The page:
Significant investments are widely classified as worth more than 5-10 million euros, depending on factors such as the jobs created.
State incentives and opportunities for automakers and battery suppliers to work side by side are appealing, according to interviews with about 20 industry players and consultants in Germany, Hungary, China and the United States. South Korea.
China’s CATL (300750.SZ), the world’s number one EV battery maker, and Korean battery giant SK Innovation (096770.KS) and Samsung SDI all told Reuters that the project near the German carmaker is An important factor in their decision to invest in Hungary, as well as the possibility of creating a source of separation and other components there.
CATL is investing $ 7.6 billion to build Europe’s largest battery power plant in Hungary. The plant and the $ 2.1 billion BMW plant will be located in Debrecen, attracting an ecosystem of suppliers ranging from manufacturers of brake and cathodes to industrial machinery.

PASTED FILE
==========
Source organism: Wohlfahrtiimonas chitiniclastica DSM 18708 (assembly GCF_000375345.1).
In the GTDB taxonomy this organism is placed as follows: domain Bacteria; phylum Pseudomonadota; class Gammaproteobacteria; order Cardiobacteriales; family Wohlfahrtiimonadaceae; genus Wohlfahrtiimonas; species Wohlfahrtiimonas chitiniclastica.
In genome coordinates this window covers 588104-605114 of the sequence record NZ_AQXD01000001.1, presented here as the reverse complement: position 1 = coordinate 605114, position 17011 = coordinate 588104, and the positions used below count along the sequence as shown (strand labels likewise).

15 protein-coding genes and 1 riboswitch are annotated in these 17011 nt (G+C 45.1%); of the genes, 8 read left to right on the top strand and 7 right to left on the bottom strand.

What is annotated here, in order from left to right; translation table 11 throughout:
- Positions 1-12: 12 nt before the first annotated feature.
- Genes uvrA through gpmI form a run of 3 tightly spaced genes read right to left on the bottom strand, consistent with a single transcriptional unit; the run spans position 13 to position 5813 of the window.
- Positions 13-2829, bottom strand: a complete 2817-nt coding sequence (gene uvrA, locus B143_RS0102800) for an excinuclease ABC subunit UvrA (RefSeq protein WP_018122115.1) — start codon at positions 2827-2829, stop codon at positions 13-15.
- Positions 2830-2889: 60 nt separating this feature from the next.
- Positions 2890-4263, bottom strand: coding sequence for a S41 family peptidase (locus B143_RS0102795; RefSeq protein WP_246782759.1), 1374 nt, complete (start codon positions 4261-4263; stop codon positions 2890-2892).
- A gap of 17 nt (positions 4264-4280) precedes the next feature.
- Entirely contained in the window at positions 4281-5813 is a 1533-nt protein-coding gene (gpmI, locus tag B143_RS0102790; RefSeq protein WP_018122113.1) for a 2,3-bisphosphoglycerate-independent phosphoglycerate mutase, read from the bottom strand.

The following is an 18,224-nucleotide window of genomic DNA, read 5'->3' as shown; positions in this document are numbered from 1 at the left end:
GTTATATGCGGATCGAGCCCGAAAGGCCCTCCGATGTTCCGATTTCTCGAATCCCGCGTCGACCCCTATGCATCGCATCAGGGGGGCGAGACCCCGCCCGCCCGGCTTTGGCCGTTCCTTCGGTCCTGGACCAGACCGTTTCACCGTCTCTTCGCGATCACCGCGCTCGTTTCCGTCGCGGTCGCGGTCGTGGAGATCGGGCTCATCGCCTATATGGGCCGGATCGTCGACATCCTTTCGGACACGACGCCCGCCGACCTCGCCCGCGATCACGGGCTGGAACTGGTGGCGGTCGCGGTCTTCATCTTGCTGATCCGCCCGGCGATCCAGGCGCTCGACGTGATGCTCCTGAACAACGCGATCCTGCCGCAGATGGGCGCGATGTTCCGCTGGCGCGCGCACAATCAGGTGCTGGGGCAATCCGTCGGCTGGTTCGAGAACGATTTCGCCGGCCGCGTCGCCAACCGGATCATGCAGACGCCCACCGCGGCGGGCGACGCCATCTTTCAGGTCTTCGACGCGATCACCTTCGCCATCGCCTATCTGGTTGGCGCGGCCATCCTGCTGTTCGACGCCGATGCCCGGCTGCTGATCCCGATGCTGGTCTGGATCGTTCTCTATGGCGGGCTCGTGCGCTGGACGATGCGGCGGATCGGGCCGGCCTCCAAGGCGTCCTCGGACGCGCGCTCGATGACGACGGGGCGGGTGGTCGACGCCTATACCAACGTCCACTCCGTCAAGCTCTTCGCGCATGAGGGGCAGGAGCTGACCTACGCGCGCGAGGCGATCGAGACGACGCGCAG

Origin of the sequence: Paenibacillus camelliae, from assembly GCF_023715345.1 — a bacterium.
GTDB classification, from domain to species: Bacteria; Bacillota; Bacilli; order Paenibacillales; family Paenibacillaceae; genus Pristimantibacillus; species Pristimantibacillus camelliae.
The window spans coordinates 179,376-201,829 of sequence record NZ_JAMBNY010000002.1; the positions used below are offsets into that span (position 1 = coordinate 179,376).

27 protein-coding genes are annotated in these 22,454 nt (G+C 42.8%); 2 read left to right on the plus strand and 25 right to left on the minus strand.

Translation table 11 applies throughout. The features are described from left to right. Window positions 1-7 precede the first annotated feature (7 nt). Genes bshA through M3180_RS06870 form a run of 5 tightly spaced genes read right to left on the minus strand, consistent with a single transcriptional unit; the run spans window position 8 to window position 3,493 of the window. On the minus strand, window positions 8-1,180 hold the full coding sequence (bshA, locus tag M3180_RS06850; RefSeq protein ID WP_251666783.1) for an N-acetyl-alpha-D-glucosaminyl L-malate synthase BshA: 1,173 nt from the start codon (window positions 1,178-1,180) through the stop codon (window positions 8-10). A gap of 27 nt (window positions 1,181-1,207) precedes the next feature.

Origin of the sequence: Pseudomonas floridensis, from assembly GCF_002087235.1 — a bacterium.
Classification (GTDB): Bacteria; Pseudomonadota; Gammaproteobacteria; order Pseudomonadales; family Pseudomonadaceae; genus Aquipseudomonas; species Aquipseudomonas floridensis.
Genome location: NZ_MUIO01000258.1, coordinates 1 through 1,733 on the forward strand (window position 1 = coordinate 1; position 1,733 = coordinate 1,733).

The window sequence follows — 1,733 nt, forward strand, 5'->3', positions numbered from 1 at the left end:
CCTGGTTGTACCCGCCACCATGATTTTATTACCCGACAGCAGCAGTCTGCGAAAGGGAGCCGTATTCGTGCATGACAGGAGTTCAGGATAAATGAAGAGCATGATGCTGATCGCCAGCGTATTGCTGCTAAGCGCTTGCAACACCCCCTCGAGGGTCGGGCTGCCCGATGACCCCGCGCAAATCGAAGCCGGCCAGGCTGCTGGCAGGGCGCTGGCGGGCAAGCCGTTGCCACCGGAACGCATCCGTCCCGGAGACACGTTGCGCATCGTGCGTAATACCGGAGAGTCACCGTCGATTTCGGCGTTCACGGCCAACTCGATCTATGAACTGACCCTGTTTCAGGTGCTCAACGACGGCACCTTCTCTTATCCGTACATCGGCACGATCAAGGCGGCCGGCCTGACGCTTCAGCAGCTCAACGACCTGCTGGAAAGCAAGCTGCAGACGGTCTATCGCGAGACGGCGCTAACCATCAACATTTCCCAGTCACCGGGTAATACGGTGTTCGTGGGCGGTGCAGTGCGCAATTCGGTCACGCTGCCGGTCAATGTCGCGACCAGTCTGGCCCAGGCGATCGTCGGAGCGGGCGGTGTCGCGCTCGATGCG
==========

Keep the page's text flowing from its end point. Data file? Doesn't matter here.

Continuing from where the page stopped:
Mercedes-Benz is converting its plant in Kecskemet to produce electric cars, while Volkswagen (VOWG_p.DE) Audi is building cars and electric motors in Gyor.
Such large-scale business could prove beneficial for the government of Prime Minister Orban as the country faces its worst economic climate in more than a decade, with inflation running above 20%, the economy slumping and EU funds in the red. Low.
However, Hungarian EVs also face serious challenges, according to industry insiders.
One major concern is the huge demand that large-scale battery power plants will put on the grid, which requires shifting away from fossil fuels towards renewable energy to meet industry pure emissions targets, residents said. Most cars.